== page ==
The alarm rings, you awaken, however you are still drowsy. Why? Being drowsy in the morning does not make any sense: After all, you have actually just been asleep for the previous 8 hours. Shouldn’t you awaken refreshed, aroused, and attentive? If you’re the kind of individual who gets up feeling groggy and exhausted, there is an explanation. Actually, there are a number of reasons why you might feel so tired, after getting a solid quantity of sleep.
1. Restless Legs and Limbs
If you get up tangled in your blankets or get grievances from your partner that you are moving all night long, you might need to visit your doctor to see if you have agitated leg syndrome (RLS) or periodic limb motion disorder (PLMD). Both of these conditions can considerably interrupt your sleep. Although doctors do not know what causes them, the impacts on your quality of sleep and the amount of REM sleep you get are well known. Start with the doctor see and a medical diagnosis. It is likewise important to speak with your doctor about potential hidden conditions like diabetes, thyroid conditions, anemia, and arthritis. Go over any medications or supplements you are taking at your doctor go to, since some medications can cause or get worse these conditions. At home, increase your consumption of leafy greens like spinach to get more vitamin B and folic acid into your diet.
2. Acid Reflux
If you have the unfortunate luck to experience acid reflux, you understand that the sharp, burning pain is enough to wake even the soundest sleepers. If you have pain, it is apparent that waking up to grab the antacids would affect the amount of sleep you get. However, you may also be struggling with quiet reflux, which interrupts your sleep without in fact waking you up. To fight this silent symptom, follow all the steps for acid reflux and heartburn relief. Make certain you stop eating at least 2 hours prior to bedtime and prevent spicy, acidic, and high-fat foods at your night meal. Avoid taking medication like aspirin or other pain relievers that can distress your stomach at bedtime, and attempt sleeping on your left side which appears to reduce symptoms.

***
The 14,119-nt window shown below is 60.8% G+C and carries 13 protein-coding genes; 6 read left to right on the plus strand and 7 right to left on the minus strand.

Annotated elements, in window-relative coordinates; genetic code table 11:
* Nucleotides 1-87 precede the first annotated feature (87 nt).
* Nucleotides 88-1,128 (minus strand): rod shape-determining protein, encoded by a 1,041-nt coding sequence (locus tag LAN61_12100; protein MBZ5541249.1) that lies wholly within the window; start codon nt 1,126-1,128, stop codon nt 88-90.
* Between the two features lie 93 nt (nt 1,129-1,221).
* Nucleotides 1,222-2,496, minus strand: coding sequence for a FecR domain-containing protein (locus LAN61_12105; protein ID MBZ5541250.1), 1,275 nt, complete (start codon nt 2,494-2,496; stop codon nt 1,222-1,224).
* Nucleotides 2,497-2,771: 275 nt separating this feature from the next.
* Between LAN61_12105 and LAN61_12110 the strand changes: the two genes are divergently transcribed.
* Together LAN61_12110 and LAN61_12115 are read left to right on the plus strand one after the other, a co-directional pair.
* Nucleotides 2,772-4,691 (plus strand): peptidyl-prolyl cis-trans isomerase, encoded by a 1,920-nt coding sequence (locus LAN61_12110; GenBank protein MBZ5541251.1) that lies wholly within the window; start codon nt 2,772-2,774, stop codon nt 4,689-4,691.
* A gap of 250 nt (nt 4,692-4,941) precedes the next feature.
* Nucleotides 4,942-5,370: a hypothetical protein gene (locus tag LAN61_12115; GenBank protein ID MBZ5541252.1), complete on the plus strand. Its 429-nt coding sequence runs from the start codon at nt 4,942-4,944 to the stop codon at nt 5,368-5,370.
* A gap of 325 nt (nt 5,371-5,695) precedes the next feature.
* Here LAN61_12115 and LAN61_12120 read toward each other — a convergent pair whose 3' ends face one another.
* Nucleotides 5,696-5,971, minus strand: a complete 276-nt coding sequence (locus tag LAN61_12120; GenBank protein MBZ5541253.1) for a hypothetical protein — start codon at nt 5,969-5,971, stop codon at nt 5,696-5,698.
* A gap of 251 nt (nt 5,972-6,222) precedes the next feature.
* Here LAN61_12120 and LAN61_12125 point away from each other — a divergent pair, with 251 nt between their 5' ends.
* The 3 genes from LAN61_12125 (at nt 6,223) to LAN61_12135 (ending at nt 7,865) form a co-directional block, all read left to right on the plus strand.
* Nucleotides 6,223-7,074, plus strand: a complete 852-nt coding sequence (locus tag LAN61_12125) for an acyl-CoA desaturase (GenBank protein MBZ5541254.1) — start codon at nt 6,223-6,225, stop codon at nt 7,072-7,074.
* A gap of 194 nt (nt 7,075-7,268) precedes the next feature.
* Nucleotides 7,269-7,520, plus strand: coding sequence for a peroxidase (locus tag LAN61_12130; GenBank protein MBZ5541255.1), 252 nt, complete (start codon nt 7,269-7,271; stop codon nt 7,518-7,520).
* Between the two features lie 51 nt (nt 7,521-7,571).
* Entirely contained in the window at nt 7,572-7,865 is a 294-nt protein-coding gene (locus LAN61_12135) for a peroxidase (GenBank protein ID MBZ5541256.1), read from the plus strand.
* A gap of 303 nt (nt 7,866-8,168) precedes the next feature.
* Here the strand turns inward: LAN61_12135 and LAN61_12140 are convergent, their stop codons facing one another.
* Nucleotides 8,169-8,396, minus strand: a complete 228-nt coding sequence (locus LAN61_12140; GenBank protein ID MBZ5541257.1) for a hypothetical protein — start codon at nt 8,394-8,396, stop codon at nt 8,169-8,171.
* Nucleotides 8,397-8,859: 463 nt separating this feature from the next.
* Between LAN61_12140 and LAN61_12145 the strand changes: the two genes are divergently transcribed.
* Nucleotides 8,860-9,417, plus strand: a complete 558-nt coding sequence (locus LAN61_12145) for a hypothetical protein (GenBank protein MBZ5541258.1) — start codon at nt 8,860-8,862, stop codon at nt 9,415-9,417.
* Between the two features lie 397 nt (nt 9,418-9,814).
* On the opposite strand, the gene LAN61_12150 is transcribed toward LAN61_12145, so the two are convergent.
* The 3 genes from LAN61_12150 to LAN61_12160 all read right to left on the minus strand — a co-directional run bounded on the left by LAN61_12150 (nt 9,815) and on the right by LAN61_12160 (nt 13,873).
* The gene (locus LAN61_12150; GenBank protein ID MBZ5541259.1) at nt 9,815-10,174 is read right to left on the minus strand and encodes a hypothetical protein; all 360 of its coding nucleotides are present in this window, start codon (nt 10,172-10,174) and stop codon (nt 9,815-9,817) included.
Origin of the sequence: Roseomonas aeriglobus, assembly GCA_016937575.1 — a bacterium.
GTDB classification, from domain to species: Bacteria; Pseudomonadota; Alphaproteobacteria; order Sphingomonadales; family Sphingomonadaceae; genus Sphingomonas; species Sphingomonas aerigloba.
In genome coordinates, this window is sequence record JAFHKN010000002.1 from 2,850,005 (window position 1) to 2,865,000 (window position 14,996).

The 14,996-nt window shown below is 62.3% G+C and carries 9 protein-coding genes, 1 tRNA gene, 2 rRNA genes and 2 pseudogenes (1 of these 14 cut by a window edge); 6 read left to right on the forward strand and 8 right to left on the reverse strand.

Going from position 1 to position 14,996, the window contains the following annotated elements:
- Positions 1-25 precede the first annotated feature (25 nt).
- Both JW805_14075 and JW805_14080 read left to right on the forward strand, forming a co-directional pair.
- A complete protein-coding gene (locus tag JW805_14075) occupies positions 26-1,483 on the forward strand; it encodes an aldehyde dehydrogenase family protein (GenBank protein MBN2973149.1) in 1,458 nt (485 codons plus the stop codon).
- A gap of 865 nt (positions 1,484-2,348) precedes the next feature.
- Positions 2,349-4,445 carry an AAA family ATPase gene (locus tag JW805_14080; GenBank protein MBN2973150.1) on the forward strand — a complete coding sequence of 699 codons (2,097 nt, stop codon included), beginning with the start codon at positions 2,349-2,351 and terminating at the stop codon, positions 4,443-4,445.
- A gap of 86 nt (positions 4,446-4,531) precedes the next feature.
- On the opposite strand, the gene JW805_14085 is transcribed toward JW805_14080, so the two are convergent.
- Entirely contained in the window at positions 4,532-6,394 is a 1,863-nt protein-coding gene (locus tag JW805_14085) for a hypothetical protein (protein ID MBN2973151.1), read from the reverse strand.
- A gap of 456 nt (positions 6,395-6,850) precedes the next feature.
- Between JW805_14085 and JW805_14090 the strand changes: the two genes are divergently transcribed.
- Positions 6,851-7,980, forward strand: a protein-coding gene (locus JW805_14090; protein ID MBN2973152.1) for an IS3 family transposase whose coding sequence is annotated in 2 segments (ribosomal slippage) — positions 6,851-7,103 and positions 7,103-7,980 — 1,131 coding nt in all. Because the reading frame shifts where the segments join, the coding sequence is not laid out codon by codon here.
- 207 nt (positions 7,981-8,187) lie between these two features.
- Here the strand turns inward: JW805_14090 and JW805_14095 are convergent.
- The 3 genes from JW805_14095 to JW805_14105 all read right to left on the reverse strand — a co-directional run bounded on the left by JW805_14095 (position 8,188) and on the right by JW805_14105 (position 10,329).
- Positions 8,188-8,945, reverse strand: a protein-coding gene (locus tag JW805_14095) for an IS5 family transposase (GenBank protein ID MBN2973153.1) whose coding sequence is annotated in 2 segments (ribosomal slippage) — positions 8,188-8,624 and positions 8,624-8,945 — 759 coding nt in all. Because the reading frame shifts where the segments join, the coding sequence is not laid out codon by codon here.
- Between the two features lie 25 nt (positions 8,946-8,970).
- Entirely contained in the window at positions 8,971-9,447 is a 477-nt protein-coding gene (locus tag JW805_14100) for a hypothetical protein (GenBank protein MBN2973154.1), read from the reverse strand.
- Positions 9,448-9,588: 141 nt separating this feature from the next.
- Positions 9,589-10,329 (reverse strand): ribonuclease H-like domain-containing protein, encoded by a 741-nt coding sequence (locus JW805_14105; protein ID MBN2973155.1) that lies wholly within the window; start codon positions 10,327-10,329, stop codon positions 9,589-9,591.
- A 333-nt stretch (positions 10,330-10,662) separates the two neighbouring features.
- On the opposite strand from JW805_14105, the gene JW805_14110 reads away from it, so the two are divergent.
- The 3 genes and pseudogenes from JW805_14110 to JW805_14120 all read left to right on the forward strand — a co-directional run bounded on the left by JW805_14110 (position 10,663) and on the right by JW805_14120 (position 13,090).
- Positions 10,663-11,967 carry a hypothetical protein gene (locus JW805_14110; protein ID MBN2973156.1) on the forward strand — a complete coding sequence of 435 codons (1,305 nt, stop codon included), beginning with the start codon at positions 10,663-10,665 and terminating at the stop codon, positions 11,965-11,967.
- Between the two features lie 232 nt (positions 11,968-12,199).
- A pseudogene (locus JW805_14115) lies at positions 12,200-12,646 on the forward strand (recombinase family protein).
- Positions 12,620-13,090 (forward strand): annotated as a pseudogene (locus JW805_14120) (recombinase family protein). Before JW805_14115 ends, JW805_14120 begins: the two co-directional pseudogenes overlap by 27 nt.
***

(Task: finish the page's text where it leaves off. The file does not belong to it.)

3. Jaws and Teeth
You may be experiencing a condition called Bruxism, where you grind your teeth or clench your jaw while sleeping. This can be a difficult condition to discover due to the fact that you are not mindful it is occurring while you are asleep. If your partner complains that you grind or gnash your teeth or you frequently awaken with a stiff neck or unusual neck pain, make a consultation with your dental practitioner. The signs of teeth grinding will be evident during an evaluation and the dentist can supply a dental home appliance that will assist alleviate whichever problem you are experiencing.
4. Restroom Visits
As we grow older, hormonal modifications make our bladder less able to let you sleep through the night without having to get up and travel to the bathroom. Similar to acid reflux pain, when you actually have to get up and go, it is an obvious sign that your sleep is being disrupted. However, the messages in between brain and bladder showing you have to use the bathroom may go back and forth without actually waking you up. They do still disrupt your sleep nevertheless, leading to the very same tired feeling as if you had actually gotten up numerous times throughout the night. To combat this, do not drink liquids or eat food with high liquid content for 3 hours prior to bedtime. Reduce the amount of coffee and tea you drink and avoid alcohol. Make certain the last thing you do before you get into bed is use the bathroom and it’s a good idea to contact your doctor to make sure there are no underlying issues.
5. Circadian Rhythm
If you consistently get the amount of sleep you need and still get up tired, feel dazed all the time, or get drowsy when you drive, your body clock may be out of synch. This biological procedure helps your body know when it is daytime and when it is night. Things like irregular sleep patterns, shift work, using a computer in bed, and sleeping with lights on can all disrupt this rhythm and impact your sleep. Due to the fact that light is the trigger that lets your body know it is day and therefore time to awaken, leaving the tv on while you are sleeping, using a bright night light, or routinely sleeping during the day sends the wrong signals to your body. Even small amounts of light can do this. Get back on track by avoiding anything with a screen for an hour before bedtime and getting rid of any light from your sleeping area. Get up and take a walk outside first thing in the morning to assist reset your rhythm.